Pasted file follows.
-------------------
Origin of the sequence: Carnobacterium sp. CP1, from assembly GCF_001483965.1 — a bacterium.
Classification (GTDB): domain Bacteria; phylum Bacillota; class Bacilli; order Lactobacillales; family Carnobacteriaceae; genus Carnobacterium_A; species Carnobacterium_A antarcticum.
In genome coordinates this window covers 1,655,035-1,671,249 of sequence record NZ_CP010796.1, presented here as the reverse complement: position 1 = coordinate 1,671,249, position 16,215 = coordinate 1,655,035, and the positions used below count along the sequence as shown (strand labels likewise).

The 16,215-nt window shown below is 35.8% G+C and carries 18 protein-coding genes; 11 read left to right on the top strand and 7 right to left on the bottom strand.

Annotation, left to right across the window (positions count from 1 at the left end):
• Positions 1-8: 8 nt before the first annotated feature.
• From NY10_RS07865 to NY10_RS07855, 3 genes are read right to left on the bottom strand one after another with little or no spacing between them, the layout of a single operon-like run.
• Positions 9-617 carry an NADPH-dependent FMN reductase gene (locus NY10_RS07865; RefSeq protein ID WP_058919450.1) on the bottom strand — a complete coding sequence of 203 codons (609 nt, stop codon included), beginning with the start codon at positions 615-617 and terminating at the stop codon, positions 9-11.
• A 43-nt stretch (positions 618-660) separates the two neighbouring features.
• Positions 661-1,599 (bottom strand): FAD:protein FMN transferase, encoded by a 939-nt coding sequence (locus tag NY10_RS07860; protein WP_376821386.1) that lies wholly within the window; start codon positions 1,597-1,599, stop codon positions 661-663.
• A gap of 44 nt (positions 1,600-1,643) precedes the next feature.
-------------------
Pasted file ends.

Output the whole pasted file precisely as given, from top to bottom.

Origin of the sequence: Carnobacterium sp. CP1, from assembly GCF_001483965.1 — a bacterium.
Classification (GTDB): domain Bacteria; phylum Bacillota; class Bacilli; order Lactobacillales; family Carnobacteriaceae; genus Carnobacterium_A; species Carnobacterium_A antarcticum.
In genome coordinates this window covers 1,655,035-1,671,249 of sequence record NZ_CP010796.1, presented here as the reverse complement: position 1 = coordinate 1,671,249, position 16,215 = coordinate 1,655,035, and the positions used below count along the sequence as shown (strand labels likewise).

The 16,215-nt window shown below is 35.8% G+C and carries 18 protein-coding genes; 11 read left to right on the top strand and 7 right to left on the bottom strand.

Annotation, left to right across the window (positions count from 1 at the left end):
• Positions 1-8: 8 nt before the first annotated feature.
• From NY10_RS07865 to NY10_RS07855, 3 genes are read right to left on the bottom strand one after another with little or no spacing between them, the layout of a single operon-like run.
• Positions 9-617 carry an NADPH-dependent FMN reductase gene (locus NY10_RS07865; RefSeq protein ID WP_058919450.1) on the bottom strand — a complete coding sequence of 203 codons (609 nt, stop codon included), beginning with the start codon at positions 615-617 and terminating at the stop codon, positions 9-11.
• A 43-nt stretch (positions 618-660) separates the two neighbouring features.
• Positions 661-1,599 (bottom strand): FAD:protein FMN transferase, encoded by a 939-nt coding sequence (locus tag NY10_RS07860; protein WP_376821386.1) that lies wholly within the window; start codon positions 1,597-1,599, stop codon positions 661-663.
• A gap of 44 nt (positions 1,600-1,643) precedes the next feature.